Saturday, November 29, 2014

#1222: Frank Turek

Frank Turek is a famous fundie author and motivational speaker. He is the author of Correct, Not Politically Correct (you get the gist) and co-author with Norman Geisler of I Don’t Have Enough Faith to Be an Atheist and Legislating Morality. His level of fundie insanity can probably be gauged from his participation in Bob Cornuke’s expedition to find Noah’s Ark in Turkey, an expedition the participants judged to be successful (though their findings don’t seem to have convinced the skeptics – or fellow creationists, for that matter.)

Turek is also a hardline theocrat. Of course, he claims not to be a theocrat (since “theocrat” is a poor sales pitch even in wingnut circles). Indeed he insists that Christians (that would be ChristiansTM – those who agree with Turek) don’t want theocracy, they just want the government to enforce Biblical moral laws on people who don’t believe in them.

Turek is of course also negatively inclined toward gay people, and laid out his views in the Correct book. After the publication of that one, Turek did, however, notice that it became harder to sell his dayjob services as a team-building consultant – he was booted by Cisco Systems and Bank of America, for instance – since the rather rank bigotry of his book sort of tended to undermine his team-building message. Guess who screamed “persecution” because people didn’t want to buy his product and convinced himself he was a martyr, persecuted for just saying that he believed marriage should be restricted to one man and one woman? Of course, what Turek did claim was (for instance) that gays and radical muslims have united to destroy Western civilization – gays (and muslims) want to bring about totalitarianism, and they have united because “they both hate Western Civilization” and “hate Judeo-Christian natural law values” – gay marriage will, in Turek’s mind, cause Americans to “lose the freedom of speech,” and his arguments are quite clearly taken rather directly from the arguments against interracial marriage used in the 50s. His denunciation of diversity training programs (as well as gay pride events – “[p]ride is, as we all know, really the root of all sin,” though one suspect his main problem isn’t with the “pride” part) for religious reasons might also have been considered not entirely irrelevant to companies’ assessment of the suitability of his team-building consultancy practice.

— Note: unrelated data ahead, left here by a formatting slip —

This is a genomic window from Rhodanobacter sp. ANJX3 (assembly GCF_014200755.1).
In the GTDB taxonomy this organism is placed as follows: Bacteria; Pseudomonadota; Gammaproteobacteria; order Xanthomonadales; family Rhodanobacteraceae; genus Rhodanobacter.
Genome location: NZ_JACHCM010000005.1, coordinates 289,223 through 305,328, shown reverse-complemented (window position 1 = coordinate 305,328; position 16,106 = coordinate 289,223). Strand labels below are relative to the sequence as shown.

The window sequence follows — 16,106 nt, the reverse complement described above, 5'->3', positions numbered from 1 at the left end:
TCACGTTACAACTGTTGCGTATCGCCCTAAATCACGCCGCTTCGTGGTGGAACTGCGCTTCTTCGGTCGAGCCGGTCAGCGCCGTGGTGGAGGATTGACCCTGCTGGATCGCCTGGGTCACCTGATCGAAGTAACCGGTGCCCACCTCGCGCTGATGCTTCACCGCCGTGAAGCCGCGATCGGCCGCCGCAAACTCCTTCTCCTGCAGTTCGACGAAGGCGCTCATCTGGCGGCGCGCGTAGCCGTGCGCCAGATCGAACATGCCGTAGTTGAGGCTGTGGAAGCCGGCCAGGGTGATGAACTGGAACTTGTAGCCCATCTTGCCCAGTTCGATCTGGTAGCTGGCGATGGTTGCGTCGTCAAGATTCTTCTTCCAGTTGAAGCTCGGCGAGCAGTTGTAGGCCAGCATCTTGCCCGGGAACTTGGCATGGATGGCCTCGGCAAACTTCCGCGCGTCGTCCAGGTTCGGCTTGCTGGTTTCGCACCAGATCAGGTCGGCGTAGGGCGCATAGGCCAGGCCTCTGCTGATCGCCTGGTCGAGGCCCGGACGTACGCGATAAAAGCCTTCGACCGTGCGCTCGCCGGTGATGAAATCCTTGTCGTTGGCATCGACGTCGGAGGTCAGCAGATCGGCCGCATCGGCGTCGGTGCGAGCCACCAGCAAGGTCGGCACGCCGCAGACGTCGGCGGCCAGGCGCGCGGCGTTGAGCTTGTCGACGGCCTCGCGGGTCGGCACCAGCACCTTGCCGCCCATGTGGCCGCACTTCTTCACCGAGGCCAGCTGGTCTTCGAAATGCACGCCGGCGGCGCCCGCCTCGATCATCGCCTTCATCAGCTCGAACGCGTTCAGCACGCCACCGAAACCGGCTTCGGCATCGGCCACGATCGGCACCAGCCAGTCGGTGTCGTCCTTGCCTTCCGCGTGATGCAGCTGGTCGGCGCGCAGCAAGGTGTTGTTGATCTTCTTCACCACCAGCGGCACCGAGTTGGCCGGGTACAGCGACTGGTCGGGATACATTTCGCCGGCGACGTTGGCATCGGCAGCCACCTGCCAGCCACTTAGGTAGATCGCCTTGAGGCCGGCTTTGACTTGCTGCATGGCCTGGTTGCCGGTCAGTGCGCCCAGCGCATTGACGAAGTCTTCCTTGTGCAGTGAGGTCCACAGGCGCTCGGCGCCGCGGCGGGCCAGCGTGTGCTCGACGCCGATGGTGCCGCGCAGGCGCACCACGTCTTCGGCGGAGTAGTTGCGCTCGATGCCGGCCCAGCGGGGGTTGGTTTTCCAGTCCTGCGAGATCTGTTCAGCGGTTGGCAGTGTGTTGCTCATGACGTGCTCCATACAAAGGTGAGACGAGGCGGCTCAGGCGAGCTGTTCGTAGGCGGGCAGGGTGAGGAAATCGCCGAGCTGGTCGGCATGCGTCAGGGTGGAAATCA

A particularly notable feature is Turek’s borderline amazing inability to understand what marriage equality is all about and what the position of those in favor of marriage equality actually is – thus providing a rather stunning example of how bigotry-induced bias can blind one to the issues at stake. He has, at least, admitted that he sees no-fault marriage as an even greater threat than gay marriage.

Here is Turek being a wingnut moron on the Supreme Court’s ruling upholding the individual mandate to purchase health insurance.

Diagnosis: Rank theocrat and Taliban fundie. Relatively standard fare for this Encyclopedia, in other words, but Turek seems to have risen to a position of some prominence in the wingnut community.

1 comment:

  1. Marriage is between a man and woman. Always has been. The LGBT demand to redefine the institution is wrong headed on so many counts. It seems odd that the LGBT community demands acceptance of larger society. And that society must change to meet the demands of LGBT. And if you on rinciple do not agree any reasonable discourse is shut down